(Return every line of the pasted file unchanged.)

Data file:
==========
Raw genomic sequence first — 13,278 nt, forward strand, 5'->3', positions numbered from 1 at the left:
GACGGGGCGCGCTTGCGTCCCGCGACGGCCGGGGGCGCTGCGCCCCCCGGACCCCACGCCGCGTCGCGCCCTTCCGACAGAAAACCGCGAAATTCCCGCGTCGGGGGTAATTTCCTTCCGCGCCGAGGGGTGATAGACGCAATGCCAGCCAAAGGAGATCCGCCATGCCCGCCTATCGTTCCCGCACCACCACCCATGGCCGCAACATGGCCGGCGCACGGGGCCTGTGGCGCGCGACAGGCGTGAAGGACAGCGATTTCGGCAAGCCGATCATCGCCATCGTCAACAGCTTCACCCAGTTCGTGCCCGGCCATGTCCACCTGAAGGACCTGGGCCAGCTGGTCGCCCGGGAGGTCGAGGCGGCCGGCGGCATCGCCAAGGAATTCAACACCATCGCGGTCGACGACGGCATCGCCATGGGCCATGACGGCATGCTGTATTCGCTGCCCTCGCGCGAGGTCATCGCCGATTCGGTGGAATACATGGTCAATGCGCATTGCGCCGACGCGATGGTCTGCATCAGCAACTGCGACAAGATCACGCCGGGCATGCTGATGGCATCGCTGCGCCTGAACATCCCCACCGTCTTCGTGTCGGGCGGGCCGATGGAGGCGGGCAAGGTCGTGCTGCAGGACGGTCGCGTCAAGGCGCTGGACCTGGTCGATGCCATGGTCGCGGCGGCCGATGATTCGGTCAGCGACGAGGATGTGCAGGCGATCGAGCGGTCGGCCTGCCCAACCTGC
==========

Raw genomic sequence first — 13,278 nt, forward strand, 5'->3', positions numbered from 1 at the left:
GACGGGGCGCGCTTGCGTCCCGCGACGGCCGGGGGCGCTGCGCCCCCCGGACCCCACGCCGCGTCGCGCCCTTCCGACAGAAAACCGCGAAATTCCCGCGTCGGGGGTAATTTCCTTCCGCGCCGAGGGGTGATAGACGCAATGCCAGCCAAAGGAGATCCGCCATGCCCGCCTATCGTTCCCGCACCACCACCCATGGCCGCAACATGGCCGGCGCACGGGGCCTGTGGCGCGCGACAGGCGTGAAGGACAGCGATTTCGGCAAGCCGATCATCGCCATCGTCAACAGCTTCACCCAGTTCGTGCCCGGCCATGTCCACCTGAAGGACCTGGGCCAGCTGGTCGCCCGGGAGGTCGAGGCGGCCGGCGGCATCGCCAAGGAATTCAACACCATCGCGGTCGACGACGGCATCGCCATGGGCCATGACGGCATGCTGTATTCGCTGCCCTCGCGCGAGGTCATCGCCGATTCGGTGGAATACATGGTCAATGCGCATTGCGCCGACGCGATGGTCTGCATCAGCAACTGCGACAAGATCACGCCGGGCATGCTGATGGCATCGCTGCGCCTGAACATCCCCACCGTCTTCGTGTCGGGCGGGCCGATGGAGGCGGGCAAGGTCGTGCTGCAGGACGGTCGCGTCAAGGCGCTGGACCTGGTCGATGCCATGGTCGCGGCGGCCGATGATTCGGTCAGCGACGAGGATGTGCAGGCGATCGAGCGGTCGGCCTGCCCAACCTGC